• In a statement released by FDA Commissioner Scott Gottlieb, M.D., it was made clear that there is no pill or capsule that can replace sunscreen. Commissioner Gottlieb stated that legitimate sunscreens are made in a wide range of sun protection factor values, also known as SPF values, and are over-the-counter drugs that come in many forms. These include lotions, creams, sticks and sprays. All of these formulations are applied topically over the skin and must pass certain tests before they’re sold.
  • FDA is not authorized to review dietary supplement products for safety and effectiveness before they are marketed. However, FDA can take dietary supplements off the market if they are found to be unsafe or if the claims on the products are false and misleading.

Aquaculture Company’s Woes in Washington State Continue

  • The Washington Department of Fish and Wildlife (WDFW) recently rejected Cooke Aquaculture’s request to move 800,000 Atlantic salmon into Puget Sound net pens. WDFW cited two reasons for denying the permit.
    • The Atlantic salmon that would have been transported to the Puget Sound net pens tested positive for a form of the fish virus PRV (piscine orthoreovirus) that occurs at the Iceland hatchery where the company sources salmon eggs. That form of PRV is not known to occur in Puget Sound, so WDFW classifies it as “exotic” in Washington.
    • Cooke proposed to place fish into pens that have not been emptied for at least 30 days after the most recent harvest of adult fish, which would contradict the company’s own management plan.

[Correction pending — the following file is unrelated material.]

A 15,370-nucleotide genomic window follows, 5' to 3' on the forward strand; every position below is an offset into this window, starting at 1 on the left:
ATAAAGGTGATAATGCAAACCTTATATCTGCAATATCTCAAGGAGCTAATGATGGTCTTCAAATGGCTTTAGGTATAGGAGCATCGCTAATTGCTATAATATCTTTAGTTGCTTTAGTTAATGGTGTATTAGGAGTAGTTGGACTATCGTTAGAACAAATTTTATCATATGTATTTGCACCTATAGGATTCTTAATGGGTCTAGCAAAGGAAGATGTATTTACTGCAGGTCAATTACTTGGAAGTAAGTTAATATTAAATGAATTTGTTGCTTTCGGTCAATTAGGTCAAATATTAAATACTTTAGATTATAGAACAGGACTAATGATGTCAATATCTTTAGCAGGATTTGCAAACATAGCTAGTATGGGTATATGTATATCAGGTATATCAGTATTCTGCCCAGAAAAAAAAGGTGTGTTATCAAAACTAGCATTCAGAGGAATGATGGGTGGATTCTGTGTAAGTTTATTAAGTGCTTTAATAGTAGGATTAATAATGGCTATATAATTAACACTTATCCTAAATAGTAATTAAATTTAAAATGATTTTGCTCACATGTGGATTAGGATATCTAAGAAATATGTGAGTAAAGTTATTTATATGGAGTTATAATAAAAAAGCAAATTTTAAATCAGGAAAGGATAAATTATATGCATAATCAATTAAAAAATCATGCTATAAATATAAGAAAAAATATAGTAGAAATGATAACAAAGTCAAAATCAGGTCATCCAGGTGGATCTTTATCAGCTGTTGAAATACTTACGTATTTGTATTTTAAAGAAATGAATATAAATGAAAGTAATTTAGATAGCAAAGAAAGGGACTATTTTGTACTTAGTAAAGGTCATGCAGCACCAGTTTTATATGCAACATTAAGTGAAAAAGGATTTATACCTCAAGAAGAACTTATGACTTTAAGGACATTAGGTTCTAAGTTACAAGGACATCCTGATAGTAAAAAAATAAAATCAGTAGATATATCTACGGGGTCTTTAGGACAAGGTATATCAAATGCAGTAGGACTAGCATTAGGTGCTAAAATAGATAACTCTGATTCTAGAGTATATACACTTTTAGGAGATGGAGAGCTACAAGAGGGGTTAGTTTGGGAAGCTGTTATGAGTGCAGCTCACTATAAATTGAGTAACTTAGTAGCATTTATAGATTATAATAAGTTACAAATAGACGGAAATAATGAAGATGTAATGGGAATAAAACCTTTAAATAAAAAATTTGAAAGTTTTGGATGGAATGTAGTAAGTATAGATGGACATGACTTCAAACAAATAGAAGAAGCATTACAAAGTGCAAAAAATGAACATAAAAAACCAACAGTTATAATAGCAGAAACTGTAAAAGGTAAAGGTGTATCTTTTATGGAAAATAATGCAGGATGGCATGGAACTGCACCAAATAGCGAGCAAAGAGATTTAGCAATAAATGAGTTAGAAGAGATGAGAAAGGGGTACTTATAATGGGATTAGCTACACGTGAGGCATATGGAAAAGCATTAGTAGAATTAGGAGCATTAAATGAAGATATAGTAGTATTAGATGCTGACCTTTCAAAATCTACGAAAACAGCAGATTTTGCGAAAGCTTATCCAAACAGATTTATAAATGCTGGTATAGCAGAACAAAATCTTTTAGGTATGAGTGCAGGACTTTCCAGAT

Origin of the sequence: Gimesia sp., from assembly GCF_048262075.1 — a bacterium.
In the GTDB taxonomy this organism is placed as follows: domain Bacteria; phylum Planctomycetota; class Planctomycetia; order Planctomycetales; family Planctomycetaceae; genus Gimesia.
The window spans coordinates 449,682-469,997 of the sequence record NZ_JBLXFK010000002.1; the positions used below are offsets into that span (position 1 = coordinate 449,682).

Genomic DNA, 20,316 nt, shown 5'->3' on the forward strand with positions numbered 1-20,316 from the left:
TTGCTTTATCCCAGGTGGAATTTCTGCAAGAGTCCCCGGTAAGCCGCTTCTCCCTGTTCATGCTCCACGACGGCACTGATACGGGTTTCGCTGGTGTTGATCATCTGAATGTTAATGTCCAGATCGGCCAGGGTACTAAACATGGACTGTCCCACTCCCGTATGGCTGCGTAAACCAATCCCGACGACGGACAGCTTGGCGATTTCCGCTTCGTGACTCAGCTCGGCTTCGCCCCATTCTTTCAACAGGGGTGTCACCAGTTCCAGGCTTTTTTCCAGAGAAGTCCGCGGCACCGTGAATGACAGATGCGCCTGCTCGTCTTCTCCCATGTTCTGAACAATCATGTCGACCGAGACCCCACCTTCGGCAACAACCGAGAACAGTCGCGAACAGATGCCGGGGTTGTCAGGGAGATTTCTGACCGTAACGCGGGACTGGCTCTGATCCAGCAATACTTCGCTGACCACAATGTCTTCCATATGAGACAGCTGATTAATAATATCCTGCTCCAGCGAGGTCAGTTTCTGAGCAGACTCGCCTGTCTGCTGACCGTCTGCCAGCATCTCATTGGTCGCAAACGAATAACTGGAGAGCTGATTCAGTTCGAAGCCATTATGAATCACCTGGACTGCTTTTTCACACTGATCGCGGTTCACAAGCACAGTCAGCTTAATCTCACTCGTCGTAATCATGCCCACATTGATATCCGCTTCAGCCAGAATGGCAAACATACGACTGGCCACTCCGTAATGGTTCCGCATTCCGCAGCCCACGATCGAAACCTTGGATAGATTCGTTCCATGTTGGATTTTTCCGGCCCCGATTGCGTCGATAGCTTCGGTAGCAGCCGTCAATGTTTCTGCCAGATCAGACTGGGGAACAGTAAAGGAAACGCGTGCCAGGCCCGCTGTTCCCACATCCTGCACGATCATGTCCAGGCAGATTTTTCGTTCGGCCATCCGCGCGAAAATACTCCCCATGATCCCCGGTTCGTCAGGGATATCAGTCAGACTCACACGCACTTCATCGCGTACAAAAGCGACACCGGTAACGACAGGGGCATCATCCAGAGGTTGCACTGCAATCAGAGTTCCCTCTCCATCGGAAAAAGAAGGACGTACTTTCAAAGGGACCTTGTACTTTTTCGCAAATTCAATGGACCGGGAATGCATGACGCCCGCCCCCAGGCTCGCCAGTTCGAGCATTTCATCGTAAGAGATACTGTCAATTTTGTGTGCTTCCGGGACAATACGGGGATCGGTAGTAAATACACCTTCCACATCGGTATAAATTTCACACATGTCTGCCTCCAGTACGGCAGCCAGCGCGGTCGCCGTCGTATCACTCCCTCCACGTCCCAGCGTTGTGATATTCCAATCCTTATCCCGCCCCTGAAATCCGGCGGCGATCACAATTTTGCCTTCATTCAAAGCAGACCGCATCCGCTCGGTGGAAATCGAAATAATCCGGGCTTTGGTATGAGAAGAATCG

• This is not the first setback for Cooke with regards to salmon farming in Washington State. As previously reported on this blog, Washington State passed a bill to phase out Atlantic salmon and other non-native fish farming. Washington Governor Jay Inslee signed that bill (HR 2957 ) on March, 22, 2018. The new law prohibits the state of Washington from issuing any new permits for “activities associated with the use of marine net pens for nonnative marine finfish aquaculture…” Current leases will continue to be honored. Cooke plans to continue to operate its net pens in the state until its leases expire in 2022, reports WDFW.
  • A driving factor in Washington state’s actions concerning farming of Atlantic salmon has been to protect Pacific salmon that is native to the waters around the state. Efforts to ban salmon farming in Washington State began shortly after more than 240,000 Atlantic salmon escaped from a Cooke net pen in August 2017. That net pen was located near Cypress Island in Puget Sound. Shortly after the governor signed HR 2957, Sen. Kevin Ranker (D-Orcas Island), who sponsored the bill stated, “We’ve invested so much in trying to recover our wild pacific salmon populations, there is no sensible purpose for allowing non-native species into the Salish Sea. The day-to-day impact of invasive aquaculture — feces, disease, loose food pellets or lice — could have serious impacts. The state ban is a strong stance to ensure the protection of our marine environment and native salmon populations in the Salish Sea.”

FDA’s ‘Data Dashboard’ Expansion Makes Supply-Chain Verification Searches Easier


  • Three FDA Food Safety Modernization Act (FSMA) rules (Foreign Supplier Verification Programs (FSVP) for Importers of Food for Humans and Animals; Current Good Manufacturing Practice, Hazard Analysis, and Risk-Based Preventive Controls for Human Food; and Current Good Manufacturing Practice, Hazard Analysis, and Risk-Based Preventive Controls for Food for Animals) require importers and facilities to evaluate their suppliers’ compliance with food safety laws and the Food and Drug Administration’s (FDA) regulations.  FDA created a Supplier Evaluation Resources page that lists multiple FDA databases that can be searched to determine whether a supplier is the subject of an FDA warning letter, import alert, or other FDA compliance action related to food safety.